To the natives of Diablo Valley, the Spanish who came here in 1772 were alien in every sense of the word. These men in their strange clothes, riding unknown beasts, and carrying great thunder sticks could easily have dropped from the sky.
In 1772, there were at least two Indian villages in Diablo Valley. The bigger village sat next to the river, called by the conquerors Santa Ana de Fulgino (later called Walnut Creek). It was the largest moving water in the valley, and came from the mountain. The first families lived there, and had for many generations built villages up and down the river.
There was a spring of cool water near the village. The village was surrounded on the south by a thicket or "monte" of bushes and tule, providing protection from the south. The channel, narrow but very deep, ran in pure water in years of much rain, but was salty during years of dryness. The salmon came nearly to the village to lay their eggs. The natives trapped and speared the fish. Seals lived on the islands just north of the village.
The first Spaniard to write about these Indians (in 1772) told about their meeting:
"Because of a post's having arrived from Monte-Rey, we set out from the camp at about half past six, and took up an east-northeasterly course, through the midst of some very grassy hills; on going a league we came out to a plain, where we encountered ...At a league's distance from us, in the midst of a plain, we saw their village, which was very large and extremely well peopled with heathens.
"On coming into the valley here [Diablo Valley], we changed course to due northeastward and had the heathens who had been shouting to us (there were four of them) a little more than a musket-shot distant. They had driven a bow into the ground, with arrows and an animal skin, with feather work, and were signing to us to go and take it, being unwilling to approach us themselves. Our captain went ahead with one soldier to take what they had set out for us and the heathens drew back a way; and our captain in the same spot drove in a pole with beads for them and signed to them to come take it, while we proceeded on northeastward across the valley to go up through a gap in the range [Willow Pass]. As soon as we had proceeded some way, the heathen went to get what we had left for them, and then, as we saw, they went running off to one of the two smokes [villages] that we had been viewing off in the distance on two sides of the flat. As we were just about to leave the valley we once again heard shouting and noticed a few heathens coming, laden, and calling to us, who were from the village that the first four ones had come from. We stopped for a while, and some fourteen heathens arrived, some among them laden with small onions the call amoles, barbequed, which they cast upon the ground while some of our men took whatever share they wanted. We gave them beads and they were very well pleased. They were heathens like the previous ones1, very fair-haired and white, most of them like just so many giants."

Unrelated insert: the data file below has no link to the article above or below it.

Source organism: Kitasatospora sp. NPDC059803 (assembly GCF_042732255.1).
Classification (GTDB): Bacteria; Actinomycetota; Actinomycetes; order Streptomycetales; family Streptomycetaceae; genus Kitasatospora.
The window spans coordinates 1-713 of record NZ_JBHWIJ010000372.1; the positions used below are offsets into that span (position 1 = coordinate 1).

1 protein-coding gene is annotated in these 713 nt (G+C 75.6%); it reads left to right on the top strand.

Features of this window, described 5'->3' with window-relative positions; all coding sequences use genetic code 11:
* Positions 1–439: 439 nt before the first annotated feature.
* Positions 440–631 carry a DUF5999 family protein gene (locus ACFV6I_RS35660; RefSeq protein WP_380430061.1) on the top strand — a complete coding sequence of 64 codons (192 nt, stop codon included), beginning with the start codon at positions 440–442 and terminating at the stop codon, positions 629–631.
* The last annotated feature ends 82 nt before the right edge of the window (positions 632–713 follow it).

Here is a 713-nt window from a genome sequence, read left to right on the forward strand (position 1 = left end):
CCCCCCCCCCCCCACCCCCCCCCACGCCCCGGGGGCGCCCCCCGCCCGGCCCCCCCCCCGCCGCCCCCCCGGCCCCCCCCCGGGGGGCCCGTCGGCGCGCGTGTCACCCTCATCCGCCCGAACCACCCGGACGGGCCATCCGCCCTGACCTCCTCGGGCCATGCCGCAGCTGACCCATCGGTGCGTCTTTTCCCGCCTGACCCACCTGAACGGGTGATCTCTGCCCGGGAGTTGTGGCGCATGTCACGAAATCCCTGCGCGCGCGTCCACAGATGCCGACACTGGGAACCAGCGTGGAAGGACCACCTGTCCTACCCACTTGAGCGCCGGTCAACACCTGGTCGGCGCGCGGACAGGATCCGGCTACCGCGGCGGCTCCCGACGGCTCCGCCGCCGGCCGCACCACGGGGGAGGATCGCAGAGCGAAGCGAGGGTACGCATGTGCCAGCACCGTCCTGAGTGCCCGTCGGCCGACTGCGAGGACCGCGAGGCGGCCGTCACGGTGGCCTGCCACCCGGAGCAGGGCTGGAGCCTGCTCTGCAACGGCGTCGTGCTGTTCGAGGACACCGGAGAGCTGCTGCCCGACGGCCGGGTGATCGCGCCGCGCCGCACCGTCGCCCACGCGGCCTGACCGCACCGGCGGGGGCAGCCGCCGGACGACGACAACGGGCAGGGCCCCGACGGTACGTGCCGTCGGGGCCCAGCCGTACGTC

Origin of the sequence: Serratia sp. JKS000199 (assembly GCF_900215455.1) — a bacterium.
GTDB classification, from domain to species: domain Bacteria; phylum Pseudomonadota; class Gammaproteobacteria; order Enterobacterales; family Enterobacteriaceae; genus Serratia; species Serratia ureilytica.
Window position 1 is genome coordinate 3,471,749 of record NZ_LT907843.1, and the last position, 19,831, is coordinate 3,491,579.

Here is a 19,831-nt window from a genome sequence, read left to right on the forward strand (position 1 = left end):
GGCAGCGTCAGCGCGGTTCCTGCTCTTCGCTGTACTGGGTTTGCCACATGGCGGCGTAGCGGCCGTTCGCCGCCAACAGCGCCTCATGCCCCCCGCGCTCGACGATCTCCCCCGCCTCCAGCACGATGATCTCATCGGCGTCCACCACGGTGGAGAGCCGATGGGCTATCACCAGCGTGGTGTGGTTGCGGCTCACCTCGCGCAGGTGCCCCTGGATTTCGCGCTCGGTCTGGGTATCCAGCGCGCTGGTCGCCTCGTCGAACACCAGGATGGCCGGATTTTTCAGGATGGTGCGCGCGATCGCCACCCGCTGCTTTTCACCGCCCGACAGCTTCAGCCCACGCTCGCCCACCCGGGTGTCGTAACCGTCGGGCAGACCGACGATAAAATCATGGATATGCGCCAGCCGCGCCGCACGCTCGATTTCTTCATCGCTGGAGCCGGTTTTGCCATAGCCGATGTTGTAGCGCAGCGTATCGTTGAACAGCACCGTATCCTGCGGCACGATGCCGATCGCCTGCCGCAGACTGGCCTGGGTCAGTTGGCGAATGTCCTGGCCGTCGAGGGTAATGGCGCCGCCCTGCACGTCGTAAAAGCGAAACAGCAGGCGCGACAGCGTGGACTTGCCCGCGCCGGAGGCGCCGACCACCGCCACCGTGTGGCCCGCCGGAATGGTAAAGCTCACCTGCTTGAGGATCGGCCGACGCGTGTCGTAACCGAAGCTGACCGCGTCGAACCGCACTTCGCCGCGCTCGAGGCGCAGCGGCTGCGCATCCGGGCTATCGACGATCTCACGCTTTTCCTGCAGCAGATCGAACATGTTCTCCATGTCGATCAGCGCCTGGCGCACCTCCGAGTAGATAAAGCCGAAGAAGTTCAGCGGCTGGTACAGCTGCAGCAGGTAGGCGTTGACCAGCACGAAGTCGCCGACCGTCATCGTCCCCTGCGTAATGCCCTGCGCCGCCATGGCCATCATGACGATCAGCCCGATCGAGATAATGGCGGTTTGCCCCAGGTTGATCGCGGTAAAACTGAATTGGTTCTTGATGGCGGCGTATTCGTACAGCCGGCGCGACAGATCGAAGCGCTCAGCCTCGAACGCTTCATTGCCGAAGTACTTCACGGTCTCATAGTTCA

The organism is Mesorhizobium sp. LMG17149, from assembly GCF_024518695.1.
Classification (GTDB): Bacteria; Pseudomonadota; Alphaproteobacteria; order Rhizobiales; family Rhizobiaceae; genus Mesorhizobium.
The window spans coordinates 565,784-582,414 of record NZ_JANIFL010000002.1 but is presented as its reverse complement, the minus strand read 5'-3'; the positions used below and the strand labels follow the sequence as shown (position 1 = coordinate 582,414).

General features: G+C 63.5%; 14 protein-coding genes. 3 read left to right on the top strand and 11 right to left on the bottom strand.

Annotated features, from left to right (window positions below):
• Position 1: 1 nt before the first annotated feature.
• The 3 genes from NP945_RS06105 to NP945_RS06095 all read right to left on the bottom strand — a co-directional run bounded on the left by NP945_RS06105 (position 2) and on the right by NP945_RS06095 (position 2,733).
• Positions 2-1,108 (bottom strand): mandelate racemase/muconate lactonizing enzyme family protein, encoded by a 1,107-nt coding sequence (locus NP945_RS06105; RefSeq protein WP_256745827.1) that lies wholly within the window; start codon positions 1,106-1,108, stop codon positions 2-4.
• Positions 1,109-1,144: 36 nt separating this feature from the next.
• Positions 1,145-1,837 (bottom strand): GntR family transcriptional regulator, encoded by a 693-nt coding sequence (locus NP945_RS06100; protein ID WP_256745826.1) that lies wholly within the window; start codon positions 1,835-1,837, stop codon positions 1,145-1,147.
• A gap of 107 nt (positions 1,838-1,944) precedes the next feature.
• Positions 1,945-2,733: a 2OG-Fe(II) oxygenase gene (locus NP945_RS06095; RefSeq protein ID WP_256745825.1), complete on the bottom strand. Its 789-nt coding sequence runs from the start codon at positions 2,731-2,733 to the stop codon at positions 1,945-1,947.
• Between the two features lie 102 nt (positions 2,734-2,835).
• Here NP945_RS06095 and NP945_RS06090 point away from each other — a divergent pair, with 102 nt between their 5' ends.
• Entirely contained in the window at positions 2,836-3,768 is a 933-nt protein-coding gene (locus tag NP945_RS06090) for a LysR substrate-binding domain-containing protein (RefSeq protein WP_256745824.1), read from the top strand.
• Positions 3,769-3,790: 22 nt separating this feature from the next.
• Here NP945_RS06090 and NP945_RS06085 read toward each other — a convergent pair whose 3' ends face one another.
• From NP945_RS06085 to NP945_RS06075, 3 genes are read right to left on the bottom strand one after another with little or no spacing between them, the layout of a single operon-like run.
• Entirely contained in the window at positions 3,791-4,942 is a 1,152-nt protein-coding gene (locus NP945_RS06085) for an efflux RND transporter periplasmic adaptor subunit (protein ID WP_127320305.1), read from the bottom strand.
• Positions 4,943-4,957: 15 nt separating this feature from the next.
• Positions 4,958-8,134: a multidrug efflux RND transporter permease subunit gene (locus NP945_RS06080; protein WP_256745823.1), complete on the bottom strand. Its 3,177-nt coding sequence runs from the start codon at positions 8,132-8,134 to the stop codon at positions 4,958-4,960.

If the Chupcans would have had a historian he might have written:
"Our men signaled for them to follow back to the chief village of our people. In a procession, our men danced and sang as they led the caballeros to the village. Everybody came out to meet them, singing, dancing and shouting in the traditional way, greeting and welcoming, each wearing his best adornment. After a time exchanging gifts, the white Father and the soldiers left the chief village and came to our smaller village."
There were later encounters between the Indians and Spanish, none good for the Indians. By 1805, the Chupcans had abandoned their Diablo Valley villages. By 1812, many had moved into the Missions. By 1815 most of those were dead.
Copyright © 2001-2018, Contra Costa County Historical Society, all rights reserved.